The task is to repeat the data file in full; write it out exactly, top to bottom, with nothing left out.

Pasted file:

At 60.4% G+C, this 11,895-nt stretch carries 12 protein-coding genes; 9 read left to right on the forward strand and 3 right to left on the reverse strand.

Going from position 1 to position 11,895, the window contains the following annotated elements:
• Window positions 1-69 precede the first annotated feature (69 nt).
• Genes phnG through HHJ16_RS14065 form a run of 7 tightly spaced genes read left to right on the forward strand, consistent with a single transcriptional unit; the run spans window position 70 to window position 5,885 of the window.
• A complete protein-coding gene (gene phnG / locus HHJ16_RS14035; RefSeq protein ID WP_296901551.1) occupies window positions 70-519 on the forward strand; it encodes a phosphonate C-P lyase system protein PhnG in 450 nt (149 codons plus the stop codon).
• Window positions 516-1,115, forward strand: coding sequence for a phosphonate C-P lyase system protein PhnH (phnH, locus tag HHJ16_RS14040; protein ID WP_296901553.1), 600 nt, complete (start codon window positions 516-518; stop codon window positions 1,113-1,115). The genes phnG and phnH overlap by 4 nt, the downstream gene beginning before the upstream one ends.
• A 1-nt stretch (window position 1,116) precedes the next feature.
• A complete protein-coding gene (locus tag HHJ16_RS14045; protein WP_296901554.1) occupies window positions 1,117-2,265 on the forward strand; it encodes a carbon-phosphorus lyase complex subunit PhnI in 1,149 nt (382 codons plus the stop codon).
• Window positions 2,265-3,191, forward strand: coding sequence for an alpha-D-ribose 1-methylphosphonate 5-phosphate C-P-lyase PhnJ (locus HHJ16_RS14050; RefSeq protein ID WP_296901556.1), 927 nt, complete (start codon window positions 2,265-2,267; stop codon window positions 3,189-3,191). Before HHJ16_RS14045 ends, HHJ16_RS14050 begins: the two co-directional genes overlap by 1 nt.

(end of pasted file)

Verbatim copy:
At 60.4% G+C, this 11,895-nt stretch carries 12 protein-coding genes; 9 read left to right on the forward strand and 3 right to left on the reverse strand.

Going from position 1 to position 11,895, the window contains the following annotated elements:
• Window positions 1-69 precede the first annotated feature (69 nt).
• Genes phnG through HHJ16_RS14065 form a run of 7 tightly spaced genes read left to right on the forward strand, consistent with a single transcriptional unit; the run spans window position 70 to window position 5,885 of the window.
• A complete protein-coding gene (gene phnG / locus HHJ16_RS14035; RefSeq protein ID WP_296901551.1) occupies window positions 70-519 on the forward strand; it encodes a phosphonate C-P lyase system protein PhnG in 450 nt (149 codons plus the stop codon).
• Window positions 516-1,115, forward strand: coding sequence for a phosphonate C-P lyase system protein PhnH (phnH, locus tag HHJ16_RS14040; protein ID WP_296901553.1), 600 nt, complete (start codon window positions 516-518; stop codon window positions 1,113-1,115). The genes phnG and phnH overlap by 4 nt, the downstream gene beginning before the upstream one ends.
• A 1-nt stretch (window position 1,116) precedes the next feature.
• A complete protein-coding gene (locus tag HHJ16_RS14045; protein WP_296901554.1) occupies window positions 1,117-2,265 on the forward strand; it encodes a carbon-phosphorus lyase complex subunit PhnI in 1,149 nt (382 codons plus the stop codon).
• Window positions 2,265-3,191, forward strand: coding sequence for an alpha-D-ribose 1-methylphosphonate 5-phosphate C-P-lyase PhnJ (locus HHJ16_RS14050; RefSeq protein ID WP_296901556.1), 927 nt, complete (start codon window positions 2,265-2,267; stop codon window positions 3,189-3,191). Before HHJ16_RS14045 ends, HHJ16_RS14050 begins: the two co-directional genes overlap by 1 nt.